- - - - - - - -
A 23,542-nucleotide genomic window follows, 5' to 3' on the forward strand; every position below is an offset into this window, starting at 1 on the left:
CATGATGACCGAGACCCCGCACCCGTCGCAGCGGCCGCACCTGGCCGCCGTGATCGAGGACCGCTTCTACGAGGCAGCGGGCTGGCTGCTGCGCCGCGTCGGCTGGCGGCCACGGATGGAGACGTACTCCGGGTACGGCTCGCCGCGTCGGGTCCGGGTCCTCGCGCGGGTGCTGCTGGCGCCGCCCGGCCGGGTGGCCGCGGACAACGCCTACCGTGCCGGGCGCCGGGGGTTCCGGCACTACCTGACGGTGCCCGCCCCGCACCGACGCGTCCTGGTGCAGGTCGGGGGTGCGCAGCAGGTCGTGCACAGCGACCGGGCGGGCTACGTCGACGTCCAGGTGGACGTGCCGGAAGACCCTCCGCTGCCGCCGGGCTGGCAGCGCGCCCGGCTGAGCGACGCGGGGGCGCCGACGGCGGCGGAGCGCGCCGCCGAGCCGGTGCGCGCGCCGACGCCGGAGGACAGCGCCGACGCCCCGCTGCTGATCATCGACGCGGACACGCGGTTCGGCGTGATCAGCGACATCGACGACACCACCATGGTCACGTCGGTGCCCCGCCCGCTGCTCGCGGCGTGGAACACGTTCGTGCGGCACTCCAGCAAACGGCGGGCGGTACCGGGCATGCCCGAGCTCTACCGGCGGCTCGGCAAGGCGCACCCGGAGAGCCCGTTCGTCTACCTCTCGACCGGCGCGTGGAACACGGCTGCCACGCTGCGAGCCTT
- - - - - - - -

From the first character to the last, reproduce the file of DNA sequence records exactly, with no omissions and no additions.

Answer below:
A 23,542-nucleotide genomic window follows, 5' to 3' on the forward strand; every position below is an offset into this window, starting at 1 on the left:
CATGATGACCGAGACCCCGCACCCGTCGCAGCGGCCGCACCTGGCCGCCGTGATCGAGGACCGCTTCTACGAGGCAGCGGGCTGGCTGCTGCGCCGCGTCGGCTGGCGGCCACGGATGGAGACGTACTCCGGGTACGGCTCGCCGCGTCGGGTCCGGGTCCTCGCGCGGGTGCTGCTGGCGCCGCCCGGCCGGGTGGCCGCGGACAACGCCTACCGTGCCGGGCGCCGGGGGTTCCGGCACTACCTGACGGTGCCCGCCCCGCACCGACGCGTCCTGGTGCAGGTCGGGGGTGCGCAGCAGGTCGTGCACAGCGACCGGGCGGGCTACGTCGACGTCCAGGTGGACGTGCCGGAAGACCCTCCGCTGCCGCCGGGCTGGCAGCGCGCCCGGCTGAGCGACGCGGGGGCGCCGACGGCGGCGGAGCGCGCCGCCGAGCCGGTGCGCGCGCCGACGCCGGAGGACAGCGCCGACGCCCCGCTGCTGATCATCGACGCGGACACGCGGTTCGGCGTGATCAGCGACATCGACGACACCACCATGGTCACGTCGGTGCCCCGCCCGCTGCTCGCGGCGTGGAACACGTTCGTGCGGCACTCCAGCAAACGGCGGGCGGTACCGGGCATGCCCGAGCTCTACCGGCGGCTCGGCAAGGCGCACCCGGAGAGCCCGTTCGTCTACCTCTCGACCGGCGCGTGGAACACGGCTGCCACGCTGCGAGCCTT